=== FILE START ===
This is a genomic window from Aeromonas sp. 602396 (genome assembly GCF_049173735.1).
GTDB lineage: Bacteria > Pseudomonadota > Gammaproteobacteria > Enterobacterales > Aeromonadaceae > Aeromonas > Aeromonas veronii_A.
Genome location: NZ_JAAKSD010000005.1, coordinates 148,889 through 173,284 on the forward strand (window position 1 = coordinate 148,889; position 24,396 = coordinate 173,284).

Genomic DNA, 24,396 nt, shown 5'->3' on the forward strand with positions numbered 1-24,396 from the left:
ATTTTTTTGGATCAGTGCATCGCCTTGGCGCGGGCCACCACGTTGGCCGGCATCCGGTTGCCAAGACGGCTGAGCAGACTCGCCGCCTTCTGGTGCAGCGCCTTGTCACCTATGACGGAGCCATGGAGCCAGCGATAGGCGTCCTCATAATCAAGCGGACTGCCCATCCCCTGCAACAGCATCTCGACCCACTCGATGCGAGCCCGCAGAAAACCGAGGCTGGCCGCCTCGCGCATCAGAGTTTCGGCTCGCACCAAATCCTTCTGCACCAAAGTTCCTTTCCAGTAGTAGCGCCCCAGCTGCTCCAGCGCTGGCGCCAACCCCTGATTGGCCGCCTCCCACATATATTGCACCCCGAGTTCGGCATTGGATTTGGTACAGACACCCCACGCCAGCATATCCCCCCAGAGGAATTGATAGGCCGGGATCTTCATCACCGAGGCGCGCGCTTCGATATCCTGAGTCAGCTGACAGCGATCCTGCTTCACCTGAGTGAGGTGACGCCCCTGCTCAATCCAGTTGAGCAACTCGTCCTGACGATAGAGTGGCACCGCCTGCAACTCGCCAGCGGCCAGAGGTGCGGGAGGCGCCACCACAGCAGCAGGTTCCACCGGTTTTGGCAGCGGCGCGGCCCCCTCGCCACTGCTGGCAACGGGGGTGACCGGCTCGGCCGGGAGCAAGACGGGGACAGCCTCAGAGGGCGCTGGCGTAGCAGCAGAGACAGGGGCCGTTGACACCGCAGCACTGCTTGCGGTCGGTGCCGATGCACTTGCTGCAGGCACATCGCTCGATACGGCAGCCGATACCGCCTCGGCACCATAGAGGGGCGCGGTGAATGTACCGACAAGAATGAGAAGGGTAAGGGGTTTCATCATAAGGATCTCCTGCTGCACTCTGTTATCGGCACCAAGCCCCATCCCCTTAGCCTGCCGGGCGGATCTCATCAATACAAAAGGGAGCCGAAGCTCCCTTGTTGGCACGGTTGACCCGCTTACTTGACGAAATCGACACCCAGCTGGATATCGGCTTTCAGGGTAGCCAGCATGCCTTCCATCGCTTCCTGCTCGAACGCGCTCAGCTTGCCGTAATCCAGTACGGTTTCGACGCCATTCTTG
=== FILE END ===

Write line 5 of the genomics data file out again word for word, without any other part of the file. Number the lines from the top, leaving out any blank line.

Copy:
ATTTTTTTGGATCAGTGCATCGCCTTGGCGCGGGCCACCACGTTGGCCGGCATCCGGTTGCCAAGACGGCTGAGCAGACTCGCCGCCTTCTGGTGCAGCGCCTTGTCACCTATGACGGAGCCATGGAGCCAGCGATAGGCGTCCTCATAATCAAGCGGACTGCCCATCCCCTGCAACAGCATCTCGACCCACTCGATGCGAGCCCGCAGAAAACCGAGGCTGGCCGCCTCGCGCATCAGAGTTTCGGCTCGCACCAAATCCTTCTGCACCAAAGTTCCTTTCCAGTAGTAGCGCCCCAGCTGCTCCAGCGCTGGCGCCAACCCCTGATTGGCCGCCTCCCACATATATTGCACCCCGAGTTCGGCATTGGATTTGGTACAGACACCCCACGCCAGCATATCCCCCCAGAGGAATTGATAGGCCGGGATCTTCATCACCGAGGCGCGCGCTTCGATATCCTGAGTCAGCTGACAGCGATCCTGCTTCACCTGAGTGAGGTGACGCCCCTGCTCAATCCAGTTGAGCAACTCGTCCTGACGATAGAGTGGCACCGCCTGCAACTCGCCAGCGGCCAGAGGTGCGGGAGGCGCCACCACAGCAGCAGGTTCCACCGGTTTTGGCAGCGGCGCGGCCCCCTCGCCACTGCTGGCAACGGGGGTGACCGGCTCGGCCGGGAGCAAGACGGGGACAGCCTCAGAGGGCGCTGGCGTAGCAGCAGAGACAGGGGCCGTTGACACCGCAGCACTGCTTGCGGTCGGTGCCGATGCACTTGCTGCAGGCACATCGCTCGATACGGCAGCCGATACCGCCTCGGCACCATAGAGGGGCGCGGTGAATGTACCGACAAGAATGAGAAGGGTAAGGGGTTTCATCATAAGGATCTCCTGCTGCACTCTGTTATCGGCACCAAGCCCCATCCCCTTAGCCTGCCGGGCGGATCTCATCAATACAAAAGGGAGCCGAAGCTCCCTTGTTGGCACGGTTGACCCGCTTACTTGACGAAATCGACACCCAGCTGGATATCGGCTTTCAGGGTAGCCAGCATGCCTTCCATCGCTTCCTGCTCGAACGCGCTCAGCTTGCCGTAATCCAGTACGGTTTCGACGCCATTCTTG